JHE Hon. Charles Al- The Turbinia was only 100 feet long; the
gernon Parsons, M.A., Lusitania, the mammoth Cunarder, is D.Sc., F.R.S., etc., pro- nearly 800 eet long. The Turbinia was prietor of the electrical engined up to 2,300 horse-power; the and engineering works Lusitania will be engined up to nearly of C. A. Parsons & Co., 70,000 horse-power.
That is an extraat Heaton, Newcastle- ordinary advance in a decade. There is on-Tyne, and Managing nothing like it in the history of me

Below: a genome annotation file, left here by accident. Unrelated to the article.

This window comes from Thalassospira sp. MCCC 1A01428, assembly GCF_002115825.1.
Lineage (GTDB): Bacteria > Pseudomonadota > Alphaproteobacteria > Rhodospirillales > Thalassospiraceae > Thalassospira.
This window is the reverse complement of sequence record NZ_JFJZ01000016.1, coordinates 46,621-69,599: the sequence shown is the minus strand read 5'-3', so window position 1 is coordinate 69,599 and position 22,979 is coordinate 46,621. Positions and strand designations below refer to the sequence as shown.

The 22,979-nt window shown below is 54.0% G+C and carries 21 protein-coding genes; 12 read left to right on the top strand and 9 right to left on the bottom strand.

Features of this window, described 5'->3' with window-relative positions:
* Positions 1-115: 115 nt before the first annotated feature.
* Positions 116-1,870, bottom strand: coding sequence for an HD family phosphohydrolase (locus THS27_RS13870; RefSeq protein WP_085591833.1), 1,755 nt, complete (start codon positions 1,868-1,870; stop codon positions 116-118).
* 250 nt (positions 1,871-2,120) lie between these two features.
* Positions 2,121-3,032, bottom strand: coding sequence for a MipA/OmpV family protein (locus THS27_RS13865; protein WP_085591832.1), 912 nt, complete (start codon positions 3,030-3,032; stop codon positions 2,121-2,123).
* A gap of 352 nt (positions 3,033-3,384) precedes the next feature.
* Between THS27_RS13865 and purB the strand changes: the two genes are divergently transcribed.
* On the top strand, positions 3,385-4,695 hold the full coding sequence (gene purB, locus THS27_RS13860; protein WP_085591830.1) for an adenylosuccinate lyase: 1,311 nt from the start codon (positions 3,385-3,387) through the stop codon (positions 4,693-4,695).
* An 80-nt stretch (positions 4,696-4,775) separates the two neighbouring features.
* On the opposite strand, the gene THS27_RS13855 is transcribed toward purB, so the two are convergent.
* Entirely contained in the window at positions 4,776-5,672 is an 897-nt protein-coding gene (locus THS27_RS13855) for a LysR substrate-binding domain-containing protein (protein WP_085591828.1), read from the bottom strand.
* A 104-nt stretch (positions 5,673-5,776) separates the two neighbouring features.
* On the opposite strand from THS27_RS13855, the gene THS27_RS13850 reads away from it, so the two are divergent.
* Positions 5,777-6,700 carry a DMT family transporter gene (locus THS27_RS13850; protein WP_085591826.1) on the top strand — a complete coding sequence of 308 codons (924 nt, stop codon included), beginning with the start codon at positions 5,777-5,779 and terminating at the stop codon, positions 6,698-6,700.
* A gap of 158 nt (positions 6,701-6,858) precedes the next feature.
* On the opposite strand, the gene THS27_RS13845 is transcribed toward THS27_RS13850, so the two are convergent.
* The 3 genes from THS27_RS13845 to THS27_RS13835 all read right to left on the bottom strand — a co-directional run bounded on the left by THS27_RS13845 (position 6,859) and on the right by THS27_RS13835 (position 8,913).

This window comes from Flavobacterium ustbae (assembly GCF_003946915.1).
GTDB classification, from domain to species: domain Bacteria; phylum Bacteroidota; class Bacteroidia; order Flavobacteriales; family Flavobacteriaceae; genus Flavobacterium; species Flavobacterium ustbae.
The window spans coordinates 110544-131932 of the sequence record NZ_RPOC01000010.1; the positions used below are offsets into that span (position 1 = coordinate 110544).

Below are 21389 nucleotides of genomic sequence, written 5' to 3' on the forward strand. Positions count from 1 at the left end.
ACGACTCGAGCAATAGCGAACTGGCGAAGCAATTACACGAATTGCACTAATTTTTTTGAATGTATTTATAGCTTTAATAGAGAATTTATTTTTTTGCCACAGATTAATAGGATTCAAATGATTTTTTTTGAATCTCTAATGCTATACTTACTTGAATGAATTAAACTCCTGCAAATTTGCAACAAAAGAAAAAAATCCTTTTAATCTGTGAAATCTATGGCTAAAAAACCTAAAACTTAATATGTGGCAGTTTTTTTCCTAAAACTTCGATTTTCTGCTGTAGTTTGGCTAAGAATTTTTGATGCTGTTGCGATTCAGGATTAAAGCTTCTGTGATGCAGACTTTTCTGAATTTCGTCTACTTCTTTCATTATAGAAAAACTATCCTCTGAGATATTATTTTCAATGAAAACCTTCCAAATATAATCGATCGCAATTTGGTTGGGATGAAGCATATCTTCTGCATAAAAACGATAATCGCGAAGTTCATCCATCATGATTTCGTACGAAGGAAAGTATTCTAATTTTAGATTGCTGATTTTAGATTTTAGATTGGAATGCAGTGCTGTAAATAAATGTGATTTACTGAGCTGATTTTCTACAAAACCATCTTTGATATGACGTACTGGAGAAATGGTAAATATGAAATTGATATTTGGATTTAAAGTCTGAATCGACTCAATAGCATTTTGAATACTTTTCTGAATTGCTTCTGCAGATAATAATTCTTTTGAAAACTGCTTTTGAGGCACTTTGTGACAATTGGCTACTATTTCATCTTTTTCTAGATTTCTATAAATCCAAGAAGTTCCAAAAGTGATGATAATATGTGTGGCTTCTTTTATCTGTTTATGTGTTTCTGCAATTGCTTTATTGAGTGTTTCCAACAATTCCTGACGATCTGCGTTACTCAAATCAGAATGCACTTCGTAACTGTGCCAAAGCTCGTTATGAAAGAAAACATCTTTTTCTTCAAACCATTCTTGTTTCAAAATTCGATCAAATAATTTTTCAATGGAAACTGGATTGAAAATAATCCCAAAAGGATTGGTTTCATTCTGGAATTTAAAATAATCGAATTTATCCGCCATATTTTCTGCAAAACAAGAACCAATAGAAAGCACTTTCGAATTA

Director of the Parsons chanics. Marine Steam Turbine Co., Ltd., is the It must be remembered that the refourth son of the third Earl of Rosse, ciprocating or piston engine had been the the celebrated astronomer whose tele- subject of a century's experiments and scope at Parsonstown was for a long time improvements when the turbine chalthe largest in the world. Mr. Parsons is lenged it on even terms. I am aware that thus the distinguished son of a dis- the whole of the turbine case is not adtinguished father; and as inventor, or mitted by all engineers ; indeed I am acperfecter, of the marine steam turbine, quainted with some, whose opinion I he is now one of the most prominent fig- value, who stoutly dispute the turbine's üres in modern engineering. Mr. Par-, superiority. But I think there are few sons was educated by private tuition and who would deny Mr. Rankin Kennedy's at St. John's College, Cambridge. The carefully weighed declaration, that, whatbiographical brevity, “Scholar 1873; 11th ever may be in store for the turbine, the Wrangler 1876," attests the distinction piston engine has now reached finality in